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Board floats sewer-rate hike

Sanitation District board introduces ordinance endorsing rate increases

Posted: April 15, 2011 1:55 a.m.
Updated: April 15, 2011 1:55 a.m.

Sewer rates are likely going up, following a decision by the Santa Clarita Valley Sanitation District board of directors Thursday night.

After an hourlong public hearing at Santa Clarita City Hall that attracted less than a dozen citizens, the three-member board introduced an ordinance to endorse the district’s proposed rate hikes.

The same board is expected to adopt the ordinance with a vote when it meets again, sometime between now and the end of June, with the new rates taking effect July 1.

The district wants to raise rates to pay for its day-to-day operations, which include undertaking capital projects.

A ratepayer — defined by the district as a single-family home of three occupants — pays $199 a year.  Under the proposed rate hike, that ratepayer would pay: $215 in 2011-12; $231 in 2012-13; and $247 in 2013-14.

Among residents offering comments on the proposed rate hikes was Al Ferdman, president of the Canyon Country Advisory Committee.

Board members said they particularly liked his suggestion on recycling water.

“We cannot separate current-user rates and expansion plans from the chloride issue,” he told the board.

“I would like to suggest that we consider reducing the output of our (water-reclamation plants) into the river to the absolute minimum required, and then look at the costs related to recycling the remaining output for use in both commercial and residential landscaping bills.”

Steve Maguin, the Sanitation District’s assistant chief engineer and assistant general manager who explained the district’s costs and needs to the board, also said he and his staff have also been looking at ways to enhance its water-recycling system.

Thursday’s meeting followed eight similar meetings in which district officials outlined water-treatment plans and problems.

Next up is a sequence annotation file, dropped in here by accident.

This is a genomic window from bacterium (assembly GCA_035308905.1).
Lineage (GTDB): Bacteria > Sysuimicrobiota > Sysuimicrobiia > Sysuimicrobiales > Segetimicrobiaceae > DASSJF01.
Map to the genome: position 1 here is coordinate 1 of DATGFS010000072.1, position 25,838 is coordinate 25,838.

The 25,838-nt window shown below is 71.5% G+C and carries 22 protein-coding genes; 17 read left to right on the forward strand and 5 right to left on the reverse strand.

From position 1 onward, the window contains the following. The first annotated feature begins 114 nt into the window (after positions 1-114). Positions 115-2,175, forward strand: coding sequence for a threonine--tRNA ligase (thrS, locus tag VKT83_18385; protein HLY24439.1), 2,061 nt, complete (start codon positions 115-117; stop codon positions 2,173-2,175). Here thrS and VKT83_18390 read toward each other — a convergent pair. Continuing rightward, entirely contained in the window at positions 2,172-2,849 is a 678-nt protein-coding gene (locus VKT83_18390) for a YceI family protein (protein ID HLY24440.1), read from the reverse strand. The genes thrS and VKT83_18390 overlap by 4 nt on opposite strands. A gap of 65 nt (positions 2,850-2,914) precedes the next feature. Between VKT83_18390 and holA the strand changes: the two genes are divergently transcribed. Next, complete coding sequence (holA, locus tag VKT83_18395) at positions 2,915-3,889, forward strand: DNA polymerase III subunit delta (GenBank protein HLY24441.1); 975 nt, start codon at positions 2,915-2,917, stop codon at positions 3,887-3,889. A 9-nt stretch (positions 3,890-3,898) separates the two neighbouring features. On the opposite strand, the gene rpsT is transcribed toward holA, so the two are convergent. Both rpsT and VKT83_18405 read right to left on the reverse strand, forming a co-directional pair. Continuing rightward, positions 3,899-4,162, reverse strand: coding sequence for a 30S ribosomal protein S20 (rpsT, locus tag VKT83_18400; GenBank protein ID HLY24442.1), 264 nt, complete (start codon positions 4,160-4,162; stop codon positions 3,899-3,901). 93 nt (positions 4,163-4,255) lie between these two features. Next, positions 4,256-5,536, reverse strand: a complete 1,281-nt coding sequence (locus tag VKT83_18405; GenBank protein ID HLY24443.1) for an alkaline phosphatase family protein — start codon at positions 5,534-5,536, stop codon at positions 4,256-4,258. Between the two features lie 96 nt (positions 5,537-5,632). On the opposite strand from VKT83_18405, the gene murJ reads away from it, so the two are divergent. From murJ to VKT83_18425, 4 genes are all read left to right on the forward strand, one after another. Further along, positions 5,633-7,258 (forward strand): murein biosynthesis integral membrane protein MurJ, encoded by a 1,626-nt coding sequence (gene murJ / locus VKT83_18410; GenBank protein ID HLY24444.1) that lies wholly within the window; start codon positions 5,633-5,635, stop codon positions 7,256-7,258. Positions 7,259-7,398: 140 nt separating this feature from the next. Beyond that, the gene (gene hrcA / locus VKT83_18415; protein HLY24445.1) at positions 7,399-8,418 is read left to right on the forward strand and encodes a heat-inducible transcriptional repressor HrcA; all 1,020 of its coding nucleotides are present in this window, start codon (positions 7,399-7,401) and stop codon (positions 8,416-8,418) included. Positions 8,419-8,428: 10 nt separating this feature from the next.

As was stressed many times throughout the meeting, the proposed rate hikes discussed have nothing to do with the issue of addressing chloride content in discharged water.

Removing chloride — a naturally occurring salt — from Santa Clarita Valley’s discharged water became a hotly debated topic last summer, when downstream Ventura County farmers said it was damaging to their crops.

The cost of removing chloride could be $500 million, SCV residents were told. The bill would have to be paid by local water users.

The issue of possibly raising rates again to meet chloride reducing concerns is something to be addressed in the near future, board members said.

The district’s cash reserves have been depleted, so rates must be raised to reflect the full cost of services, according to the district’s website.

To minimize the impact, the board has opted to temporarily borrow money from the Capital Improvement Fund. The district anticipates borrowing about $5 million in the upcoming fiscal year 2011-12.

The borrowed money will have to be repaid “with interest” before the next treatment-plant expansions are needed, according to the district.

The ratepayers would pay it back.


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